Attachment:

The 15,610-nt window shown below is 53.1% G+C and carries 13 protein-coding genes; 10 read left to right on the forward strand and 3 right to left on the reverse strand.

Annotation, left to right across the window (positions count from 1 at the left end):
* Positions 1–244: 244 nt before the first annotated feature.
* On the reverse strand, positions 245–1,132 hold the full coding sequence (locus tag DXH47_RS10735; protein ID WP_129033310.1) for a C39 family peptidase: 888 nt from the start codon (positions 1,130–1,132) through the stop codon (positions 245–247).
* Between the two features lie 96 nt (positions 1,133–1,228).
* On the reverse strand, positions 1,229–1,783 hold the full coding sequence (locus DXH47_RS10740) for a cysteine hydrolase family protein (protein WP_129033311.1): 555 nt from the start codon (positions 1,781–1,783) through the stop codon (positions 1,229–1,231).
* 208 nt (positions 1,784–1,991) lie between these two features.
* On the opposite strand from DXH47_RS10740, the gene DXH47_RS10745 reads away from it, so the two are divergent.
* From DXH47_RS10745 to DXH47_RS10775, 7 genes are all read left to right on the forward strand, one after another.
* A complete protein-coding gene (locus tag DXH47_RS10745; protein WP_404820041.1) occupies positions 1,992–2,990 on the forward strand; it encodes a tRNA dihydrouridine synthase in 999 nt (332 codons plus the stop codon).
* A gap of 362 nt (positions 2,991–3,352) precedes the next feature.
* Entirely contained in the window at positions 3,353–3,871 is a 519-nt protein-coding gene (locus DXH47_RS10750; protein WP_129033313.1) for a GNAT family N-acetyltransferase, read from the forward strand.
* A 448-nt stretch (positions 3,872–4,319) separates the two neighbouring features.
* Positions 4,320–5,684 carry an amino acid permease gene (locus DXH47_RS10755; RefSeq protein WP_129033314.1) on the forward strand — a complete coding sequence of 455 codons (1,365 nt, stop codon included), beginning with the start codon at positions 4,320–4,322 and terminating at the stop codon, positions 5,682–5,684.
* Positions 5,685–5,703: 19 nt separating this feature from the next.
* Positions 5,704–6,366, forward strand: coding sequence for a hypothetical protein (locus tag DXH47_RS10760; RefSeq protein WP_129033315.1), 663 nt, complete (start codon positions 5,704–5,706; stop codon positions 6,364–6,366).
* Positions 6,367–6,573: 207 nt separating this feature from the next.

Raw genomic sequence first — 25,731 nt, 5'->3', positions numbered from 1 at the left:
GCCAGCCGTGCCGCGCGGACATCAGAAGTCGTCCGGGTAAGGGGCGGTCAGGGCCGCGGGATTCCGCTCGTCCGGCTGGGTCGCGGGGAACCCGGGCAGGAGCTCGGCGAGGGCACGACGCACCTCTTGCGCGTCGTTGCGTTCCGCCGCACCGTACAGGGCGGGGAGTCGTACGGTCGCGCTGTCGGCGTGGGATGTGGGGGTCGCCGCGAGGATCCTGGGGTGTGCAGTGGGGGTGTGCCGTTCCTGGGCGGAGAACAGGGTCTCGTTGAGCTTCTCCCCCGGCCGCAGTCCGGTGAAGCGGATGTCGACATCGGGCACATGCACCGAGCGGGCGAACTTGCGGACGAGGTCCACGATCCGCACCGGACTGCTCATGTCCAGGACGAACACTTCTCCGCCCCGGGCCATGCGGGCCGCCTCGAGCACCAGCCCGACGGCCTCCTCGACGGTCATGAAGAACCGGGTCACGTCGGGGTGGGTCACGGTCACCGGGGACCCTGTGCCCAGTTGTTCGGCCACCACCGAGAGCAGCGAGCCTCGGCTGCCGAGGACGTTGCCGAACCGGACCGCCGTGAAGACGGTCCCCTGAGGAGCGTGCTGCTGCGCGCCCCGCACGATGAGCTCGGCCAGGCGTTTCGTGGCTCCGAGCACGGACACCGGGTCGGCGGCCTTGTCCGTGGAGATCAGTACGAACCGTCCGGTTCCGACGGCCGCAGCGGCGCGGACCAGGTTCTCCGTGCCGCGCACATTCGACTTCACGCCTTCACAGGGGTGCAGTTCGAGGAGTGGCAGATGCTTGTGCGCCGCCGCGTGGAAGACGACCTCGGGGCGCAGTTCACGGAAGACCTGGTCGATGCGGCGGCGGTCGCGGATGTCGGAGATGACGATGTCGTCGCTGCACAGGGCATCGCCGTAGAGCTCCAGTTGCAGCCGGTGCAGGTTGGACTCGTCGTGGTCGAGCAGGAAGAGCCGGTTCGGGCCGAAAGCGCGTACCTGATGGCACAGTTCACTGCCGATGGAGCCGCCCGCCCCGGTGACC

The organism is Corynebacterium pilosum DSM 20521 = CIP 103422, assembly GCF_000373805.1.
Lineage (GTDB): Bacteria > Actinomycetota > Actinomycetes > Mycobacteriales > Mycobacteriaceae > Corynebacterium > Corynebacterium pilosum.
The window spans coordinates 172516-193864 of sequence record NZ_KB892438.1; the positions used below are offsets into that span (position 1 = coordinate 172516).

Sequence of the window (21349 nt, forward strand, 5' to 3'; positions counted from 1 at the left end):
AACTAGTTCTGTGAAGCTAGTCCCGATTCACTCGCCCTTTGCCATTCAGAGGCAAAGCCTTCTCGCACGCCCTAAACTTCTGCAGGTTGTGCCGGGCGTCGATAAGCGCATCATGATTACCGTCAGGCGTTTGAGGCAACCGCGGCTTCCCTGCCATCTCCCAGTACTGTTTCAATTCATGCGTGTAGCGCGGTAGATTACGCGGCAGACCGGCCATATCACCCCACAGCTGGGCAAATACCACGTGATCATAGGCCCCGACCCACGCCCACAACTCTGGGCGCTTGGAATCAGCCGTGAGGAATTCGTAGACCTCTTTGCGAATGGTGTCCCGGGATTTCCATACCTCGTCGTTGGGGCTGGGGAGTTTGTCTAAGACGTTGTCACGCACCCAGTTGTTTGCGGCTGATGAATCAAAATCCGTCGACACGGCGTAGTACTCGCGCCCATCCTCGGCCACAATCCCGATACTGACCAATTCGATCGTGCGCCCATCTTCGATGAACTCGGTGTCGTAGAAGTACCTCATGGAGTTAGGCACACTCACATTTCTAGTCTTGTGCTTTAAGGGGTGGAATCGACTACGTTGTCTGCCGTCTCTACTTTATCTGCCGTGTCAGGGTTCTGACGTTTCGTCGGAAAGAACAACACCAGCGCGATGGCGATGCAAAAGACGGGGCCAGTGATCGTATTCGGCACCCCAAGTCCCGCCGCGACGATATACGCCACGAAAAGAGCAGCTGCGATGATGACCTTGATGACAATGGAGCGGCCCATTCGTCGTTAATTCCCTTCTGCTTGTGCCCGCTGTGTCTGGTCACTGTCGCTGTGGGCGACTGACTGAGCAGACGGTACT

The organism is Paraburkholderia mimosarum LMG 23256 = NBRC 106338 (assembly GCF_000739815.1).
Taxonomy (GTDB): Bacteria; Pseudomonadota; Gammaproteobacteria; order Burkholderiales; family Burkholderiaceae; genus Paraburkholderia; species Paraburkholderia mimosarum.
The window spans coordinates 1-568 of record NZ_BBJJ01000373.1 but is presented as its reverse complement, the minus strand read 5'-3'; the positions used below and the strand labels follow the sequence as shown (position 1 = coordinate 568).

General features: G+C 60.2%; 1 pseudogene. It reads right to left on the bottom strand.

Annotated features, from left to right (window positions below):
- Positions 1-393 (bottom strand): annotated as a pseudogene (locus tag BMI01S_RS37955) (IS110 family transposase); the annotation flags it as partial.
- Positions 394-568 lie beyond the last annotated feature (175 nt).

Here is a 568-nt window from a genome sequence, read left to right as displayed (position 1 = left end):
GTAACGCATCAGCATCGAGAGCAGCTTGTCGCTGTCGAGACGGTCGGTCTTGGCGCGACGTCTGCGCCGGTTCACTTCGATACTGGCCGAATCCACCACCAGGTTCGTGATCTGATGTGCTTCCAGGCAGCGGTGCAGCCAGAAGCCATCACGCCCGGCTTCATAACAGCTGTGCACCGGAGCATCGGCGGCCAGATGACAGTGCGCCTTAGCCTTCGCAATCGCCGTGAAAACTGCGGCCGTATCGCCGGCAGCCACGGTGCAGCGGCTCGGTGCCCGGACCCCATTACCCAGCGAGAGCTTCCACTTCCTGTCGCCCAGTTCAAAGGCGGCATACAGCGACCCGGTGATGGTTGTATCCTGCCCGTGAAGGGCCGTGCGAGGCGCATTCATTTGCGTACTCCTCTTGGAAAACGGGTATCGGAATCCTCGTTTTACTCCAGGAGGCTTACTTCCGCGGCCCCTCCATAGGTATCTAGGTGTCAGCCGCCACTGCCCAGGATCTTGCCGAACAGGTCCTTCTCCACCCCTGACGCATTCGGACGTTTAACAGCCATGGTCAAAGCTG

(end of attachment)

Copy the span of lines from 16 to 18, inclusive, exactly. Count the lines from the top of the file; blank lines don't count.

* Positions 5,704–6,366, forward strand: coding sequence for a hypothetical protein (locus tag DXH47_RS10760; RefSeq protein WP_129033315.1), 663 nt, complete (start codon positions 5,704–5,706; stop codon positions 6,364–6,366).
* Positions 6,367–6,573: 207 nt separating this feature from the next.

Raw genomic sequence first — 25,731 nt, 5'->3', positions numbered from 1 at the left: